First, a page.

Emily died in March 1897, aged only 33, leaving Murdoch to raise his young family as best he could. Maggie, his sister, came north to help, but the arrangement did not last and she returned south with Murdy's youngest child, Murdoch Might, in her care. Thereafter, Murdoch sold his carting business and started working for others in various small town - as manager of a coaching station or as a barman - while shuffling his children between his current residence and friends, or relatives of Emily's, in Auckland.
Sometime around 1906-7, the family decided to try to help. 'Riverina' had just been sold, and Duncan came north with part of the proceeds to set up a homestead and dairy farm jointly with Murdy, at Pollok near Auckland. The farm, named 'Wonwondah' after the sheep station in Victoria where Murdoch and Maggie were born, was apparently intended as somewhere Murdy could put down roots. But it did not work, and in 1909 Murdoch made the final move in what had been a life-time in motion. He abandoned 'Wonwondah' and took a lease of land amidst a Maori settlement in one of the most remote corners of North Island - at Te Hapua, on Parengarenga Harbour, close to the most northerly tip of the entire island.
Murdoch's was perhaps an extreme form of a push for an independent lifestyle, but it was not unique. His older brother, Alexander (Alick), showed similar tendencies - although he moved south from 'Lochinver' rather than north. Alick, with his experience of rounding-up and breaking wild horses at Taupo, took to working with horses in the rural areas around Napier - his occupation in the electoral roll of 1893 is given as 'trainer'. At that point he was living in the little township of Kuripapango, a beauty spot at the top of the road known as the 'Gentle Annie' which rises westwards from the coastal plain on to the interior plateau.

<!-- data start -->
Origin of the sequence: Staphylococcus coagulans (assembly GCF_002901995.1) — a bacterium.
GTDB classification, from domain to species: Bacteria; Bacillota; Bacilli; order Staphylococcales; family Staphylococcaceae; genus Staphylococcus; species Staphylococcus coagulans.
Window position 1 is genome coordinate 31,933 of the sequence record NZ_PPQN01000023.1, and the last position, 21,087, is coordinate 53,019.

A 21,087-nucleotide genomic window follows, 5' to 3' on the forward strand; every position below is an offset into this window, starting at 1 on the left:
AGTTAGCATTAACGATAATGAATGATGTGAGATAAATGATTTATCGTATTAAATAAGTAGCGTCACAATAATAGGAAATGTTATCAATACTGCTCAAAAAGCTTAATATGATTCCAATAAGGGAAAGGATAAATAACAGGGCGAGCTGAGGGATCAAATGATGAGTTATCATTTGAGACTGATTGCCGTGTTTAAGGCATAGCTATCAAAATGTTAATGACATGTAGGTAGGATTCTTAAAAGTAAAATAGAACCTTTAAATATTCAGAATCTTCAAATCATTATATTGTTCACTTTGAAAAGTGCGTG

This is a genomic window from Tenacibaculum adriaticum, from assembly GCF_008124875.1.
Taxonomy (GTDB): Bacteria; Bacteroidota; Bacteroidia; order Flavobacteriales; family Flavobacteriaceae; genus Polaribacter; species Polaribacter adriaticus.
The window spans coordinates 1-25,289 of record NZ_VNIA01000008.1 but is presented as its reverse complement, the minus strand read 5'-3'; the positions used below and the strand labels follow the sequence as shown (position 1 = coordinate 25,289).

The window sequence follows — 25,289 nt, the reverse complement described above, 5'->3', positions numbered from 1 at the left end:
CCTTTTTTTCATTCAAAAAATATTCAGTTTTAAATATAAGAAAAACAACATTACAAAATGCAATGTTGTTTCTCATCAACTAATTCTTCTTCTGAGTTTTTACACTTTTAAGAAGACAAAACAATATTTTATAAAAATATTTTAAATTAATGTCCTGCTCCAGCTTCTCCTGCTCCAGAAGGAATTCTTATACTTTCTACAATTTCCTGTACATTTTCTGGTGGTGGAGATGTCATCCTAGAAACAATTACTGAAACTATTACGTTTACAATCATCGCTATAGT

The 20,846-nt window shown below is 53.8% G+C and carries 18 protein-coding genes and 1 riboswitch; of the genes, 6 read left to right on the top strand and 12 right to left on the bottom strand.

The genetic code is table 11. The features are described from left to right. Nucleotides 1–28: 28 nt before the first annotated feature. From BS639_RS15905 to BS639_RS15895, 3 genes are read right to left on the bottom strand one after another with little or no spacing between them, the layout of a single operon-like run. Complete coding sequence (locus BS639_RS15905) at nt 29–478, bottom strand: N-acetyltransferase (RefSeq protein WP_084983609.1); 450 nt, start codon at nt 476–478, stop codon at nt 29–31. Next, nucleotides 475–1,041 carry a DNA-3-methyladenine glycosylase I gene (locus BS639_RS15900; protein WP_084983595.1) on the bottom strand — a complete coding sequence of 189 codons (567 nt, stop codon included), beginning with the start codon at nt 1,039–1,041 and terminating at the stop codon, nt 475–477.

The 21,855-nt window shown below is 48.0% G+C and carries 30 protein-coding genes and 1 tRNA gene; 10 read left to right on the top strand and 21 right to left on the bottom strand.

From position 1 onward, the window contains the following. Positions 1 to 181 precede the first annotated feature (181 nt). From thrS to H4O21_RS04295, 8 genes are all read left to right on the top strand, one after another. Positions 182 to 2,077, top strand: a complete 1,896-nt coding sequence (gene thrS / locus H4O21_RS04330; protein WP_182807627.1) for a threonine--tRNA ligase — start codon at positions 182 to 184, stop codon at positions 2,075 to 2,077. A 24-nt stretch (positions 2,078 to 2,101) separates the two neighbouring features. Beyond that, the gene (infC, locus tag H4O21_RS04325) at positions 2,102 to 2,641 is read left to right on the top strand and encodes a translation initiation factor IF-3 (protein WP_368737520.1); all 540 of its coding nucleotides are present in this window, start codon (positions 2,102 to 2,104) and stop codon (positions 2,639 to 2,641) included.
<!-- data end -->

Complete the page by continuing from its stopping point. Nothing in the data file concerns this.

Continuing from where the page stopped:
There, a year earlier, he had married Elizabeth Jane (Jeanie) MacDonald, who was a daughter of Alexander MacDonald, the owner of the Kuripapango Hotel. The young couple moved shortly afterwards, to Fielding, near Palmerston (and not too far from Kitty and Daniel in Dannevirke) where their first child was still-born. In October 1893 they obtained by ballot 492 acres of public land, on which to start a farm, in the relatively remote and little populated northern stretch of the Rangitikei River (which runs from north to south through the southern part of North Island). However, this venture, near Apiti, was not a success, and Alick and Jeannie moved on to an even more isolated location - at Pipiriki on the Whanganui River - where Jeannie died in 1915.
Margaret (Maggie) Munro
Meanwhile, Alick's younger sister, Margaret (Maggie), moved south from Wairoa around 1897 to take up a position as a school-teacher in the little railway and cross-roads town of Waipawa (about 40 miles to the south of Napier). There she acquired a house which she named 'Laggie-side' (a reference to her mother's childhood home at Logieside in Ross-shire), and, as a single woman, raised from infancy her young nephew, Murdoch Might Munro. In 1911, at the comparatively late age of 47, she married Daniel Thomas Kelly, a railway clerk.
By this time her younger sister, Isabella, was already a married woman with three children. Isabella had married Alexander Mc Gowan, a farm worker, at 'Riverina' in October 1901.
Isabella (Ross) Munro
Their mother, Isabella (Ross) Munro, died at 'Riverina' on 15 September 1905, aged 77 years. Following a service conducted by the local Presbyterian minister, she was buried in the Wairoa Cemetery. Her passing was a significant event in the history of the family in New Zealand in that it triggered a final dispersal from a single core home. Within months of her death, 'Riverina' was put up for sale, William (Willie) left to marry a woman on the South Island and to take up residence with her at the
Colin Munro in later life
southern end of Hawkes Bay, Duncan went north to set up with Murdoch the Wonwondah dairy farm near Auckland, and Colin senior left 'Riverina' to live with Maggie at Waipawa. He died there on 8 February 1908, aged 82, and his body was returned to Wairoa to lie alongside Isabella.